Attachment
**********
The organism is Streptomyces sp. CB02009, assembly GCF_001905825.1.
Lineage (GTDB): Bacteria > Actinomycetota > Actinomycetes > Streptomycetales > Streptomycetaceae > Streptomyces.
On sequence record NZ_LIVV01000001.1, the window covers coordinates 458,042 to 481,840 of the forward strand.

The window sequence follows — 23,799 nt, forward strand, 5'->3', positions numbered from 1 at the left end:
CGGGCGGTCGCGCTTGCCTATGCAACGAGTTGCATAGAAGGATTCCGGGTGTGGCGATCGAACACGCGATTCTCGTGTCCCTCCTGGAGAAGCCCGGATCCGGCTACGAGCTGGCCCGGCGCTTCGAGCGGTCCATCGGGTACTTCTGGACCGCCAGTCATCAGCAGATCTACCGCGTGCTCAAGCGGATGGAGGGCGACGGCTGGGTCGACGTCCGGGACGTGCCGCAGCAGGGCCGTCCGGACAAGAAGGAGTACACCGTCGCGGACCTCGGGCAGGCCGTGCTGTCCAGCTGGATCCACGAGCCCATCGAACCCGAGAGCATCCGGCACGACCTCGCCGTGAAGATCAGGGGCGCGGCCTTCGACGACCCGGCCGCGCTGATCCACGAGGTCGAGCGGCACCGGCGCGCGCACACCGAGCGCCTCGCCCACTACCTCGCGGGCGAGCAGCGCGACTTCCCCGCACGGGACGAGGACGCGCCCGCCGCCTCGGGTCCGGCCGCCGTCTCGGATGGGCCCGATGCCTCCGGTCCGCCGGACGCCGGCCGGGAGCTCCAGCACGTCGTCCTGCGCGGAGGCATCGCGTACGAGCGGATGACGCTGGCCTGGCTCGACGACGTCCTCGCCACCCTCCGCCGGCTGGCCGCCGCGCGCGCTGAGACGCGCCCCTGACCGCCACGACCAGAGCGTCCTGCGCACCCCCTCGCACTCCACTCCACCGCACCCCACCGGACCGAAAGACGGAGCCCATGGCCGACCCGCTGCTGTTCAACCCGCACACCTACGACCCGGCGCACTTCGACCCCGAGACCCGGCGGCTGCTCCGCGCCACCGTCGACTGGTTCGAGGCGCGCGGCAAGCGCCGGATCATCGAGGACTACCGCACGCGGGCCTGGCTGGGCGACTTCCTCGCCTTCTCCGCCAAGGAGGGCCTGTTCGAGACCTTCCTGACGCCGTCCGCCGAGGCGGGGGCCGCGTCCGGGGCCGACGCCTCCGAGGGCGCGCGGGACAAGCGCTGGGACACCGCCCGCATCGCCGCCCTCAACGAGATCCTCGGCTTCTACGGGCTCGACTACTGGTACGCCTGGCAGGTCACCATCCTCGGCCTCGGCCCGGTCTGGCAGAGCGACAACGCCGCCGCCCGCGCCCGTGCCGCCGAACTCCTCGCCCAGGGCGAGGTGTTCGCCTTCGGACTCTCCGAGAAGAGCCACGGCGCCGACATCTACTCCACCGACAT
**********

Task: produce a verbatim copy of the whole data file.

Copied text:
The organism is Streptomyces sp. CB02009, assembly GCF_001905825.1.
Lineage (GTDB): Bacteria > Actinomycetota > Actinomycetes > Streptomycetales > Streptomycetaceae > Streptomyces.
On sequence record NZ_LIVV01000001.1, the window covers coordinates 458,042 to 481,840 of the forward strand.

The window sequence follows — 23,799 nt, forward strand, 5'->3', positions numbered from 1 at the left end:
CGGGCGGTCGCGCTTGCCTATGCAACGAGTTGCATAGAAGGATTCCGGGTGTGGCGATCGAACACGCGATTCTCGTGTCCCTCCTGGAGAAGCCCGGATCCGGCTACGAGCTGGCCCGGCGCTTCGAGCGGTCCATCGGGTACTTCTGGACCGCCAGTCATCAGCAGATCTACCGCGTGCTCAAGCGGATGGAGGGCGACGGCTGGGTCGACGTCCGGGACGTGCCGCAGCAGGGCCGTCCGGACAAGAAGGAGTACACCGTCGCGGACCTCGGGCAGGCCGTGCTGTCCAGCTGGATCCACGAGCCCATCGAACCCGAGAGCATCCGGCACGACCTCGCCGTGAAGATCAGGGGCGCGGCCTTCGACGACCCGGCCGCGCTGATCCACGAGGTCGAGCGGCACCGGCGCGCGCACACCGAGCGCCTCGCCCACTACCTCGCGGGCGAGCAGCGCGACTTCCCCGCACGGGACGAGGACGCGCCCGCCGCCTCGGGTCCGGCCGCCGTCTCGGATGGGCCCGATGCCTCCGGTCCGCCGGACGCCGGCCGGGAGCTCCAGCACGTCGTCCTGCGCGGAGGCATCGCGTACGAGCGGATGACGCTGGCCTGGCTCGACGACGTCCTCGCCACCCTCCGCCGGCTGGCCGCCGCGCGCGCTGAGACGCGCCCCTGACCGCCACGACCAGAGCGTCCTGCGCACCCCCTCGCACTCCACTCCACCGCACCCCACCGGACCGAAAGACGGAGCCCATGGCCGACCCGCTGCTGTTCAACCCGCACACCTACGACCCGGCGCACTTCGACCCCGAGACCCGGCGGCTGCTCCGCGCCACCGTCGACTGGTTCGAGGCGCGCGGCAAGCGCCGGATCATCGAGGACTACCGCACGCGGGCCTGGCTGGGCGACTTCCTCGCCTTCTCCGCCAAGGAGGGCCTGTTCGAGACCTTCCTGACGCCGTCCGCCGAGGCGGGGGCCGCGTCCGGGGCCGACGCCTCCGAGGGCGCGCGGGACAAGCGCTGGGACACCGCCCGCATCGCCGCCCTCAACGAGATCCTCGGCTTCTACGGGCTCGACTACTGGTACGCCTGGCAGGTCACCATCCTCGGCCTCGGCCCGGTCTGGCAGAGCGACAACGCCGCCGCCCGCGCCCGTGCCGCCGAACTCCTCGCCCAGGGCGAGGTGTTCGCCTTCGGACTCTCCGAGAAGAGCCACGGCGCCGACATCTACTCCACCGACAT